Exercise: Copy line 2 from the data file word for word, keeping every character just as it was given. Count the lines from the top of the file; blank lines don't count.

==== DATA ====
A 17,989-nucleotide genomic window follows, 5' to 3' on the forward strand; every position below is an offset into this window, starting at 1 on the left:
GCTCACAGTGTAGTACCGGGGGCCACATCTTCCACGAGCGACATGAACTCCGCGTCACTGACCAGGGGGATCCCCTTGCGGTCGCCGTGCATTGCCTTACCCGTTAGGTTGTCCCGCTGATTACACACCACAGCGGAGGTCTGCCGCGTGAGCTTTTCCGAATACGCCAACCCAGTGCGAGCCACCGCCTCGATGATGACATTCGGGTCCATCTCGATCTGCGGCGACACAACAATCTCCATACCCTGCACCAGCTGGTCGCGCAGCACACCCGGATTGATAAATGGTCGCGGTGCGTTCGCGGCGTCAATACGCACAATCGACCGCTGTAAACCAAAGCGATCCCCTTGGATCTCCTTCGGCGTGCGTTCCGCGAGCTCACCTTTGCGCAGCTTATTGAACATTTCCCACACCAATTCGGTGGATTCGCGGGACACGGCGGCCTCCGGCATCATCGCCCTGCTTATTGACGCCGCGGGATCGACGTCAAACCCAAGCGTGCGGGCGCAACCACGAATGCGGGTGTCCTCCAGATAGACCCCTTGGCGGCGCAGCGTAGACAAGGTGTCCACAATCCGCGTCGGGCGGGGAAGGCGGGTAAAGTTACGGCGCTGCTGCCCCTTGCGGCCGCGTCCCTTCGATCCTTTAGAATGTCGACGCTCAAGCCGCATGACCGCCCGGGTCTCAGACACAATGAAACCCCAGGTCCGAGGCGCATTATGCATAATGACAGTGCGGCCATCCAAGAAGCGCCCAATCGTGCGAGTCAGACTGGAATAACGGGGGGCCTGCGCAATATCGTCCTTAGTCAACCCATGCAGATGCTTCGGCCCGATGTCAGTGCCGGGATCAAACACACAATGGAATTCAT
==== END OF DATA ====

GCTCACAGTGTAGTACCGGGGGCCACATCTTCCACGAGCGACATGAACTCCGCGTCACTGACCAGGGGGATCCCCTTGCGGTCGCCGTGCATTGCCTTACCCGTTAGGTTGTCCCGCTGATTACACACCACAGCGGAGGTCTGCCGCGTGAGCTTTTCCGAATACGCCAACCCAGTGCGAGCCACCGCCTCGATGATGACATTCGGGTCCATCTCGATCTGCGGCGACACAACAATCTCCATACCCTGCACCAGCTGGTCGCGCAGCACACCCGGATTGATAAATGGTCGCGGTGCGTTCGCGGCGTCAATACGCACAATCGACCGCTGTAAACCAAAGCGATCCCCTTGGATCTCCTTCGGCGTGCGTTCCGCGAGCTCACCTTTGCGCAGCTTATTGAACATTTCCCACACCAATTCGGTGGATTCGCGGGACACGGCGGCCTCCGGCATCATCGCCCTGCTTATTGACGCCGCGGGATCGACGTCAAACCCAAGCGTGCGGGCGCAACCACGAATGCGGGTGTCCTCCAGATAGACCCCTTGGCGGCGCAGCGTAGACAAGGTGTCCACAATCCGCGTCGGGCGGGGAAGGCGGGTAAAGTTACGGCGCTGCTGCCCCTTGCGGCCGCGTCCCTTCGATCCTTTAGAATGTCGACGCTCAAGCCGCATGACCGCCCGGGTCTCAGACACAATGAAACCCCAGGTCCGAGGCGCATTATGCATAATGACAGTGCGGCCATCCAAGAAGCGCCCAATCGTGCGAGTCAGACTGGAATAACGGGGGGCCTGCGCAATATCGTCCTTAGTCAACCCATGCAGATGCTTCGGCCCGATGTCAGTGCCGGGATCAAACACACAATGGAATTCAT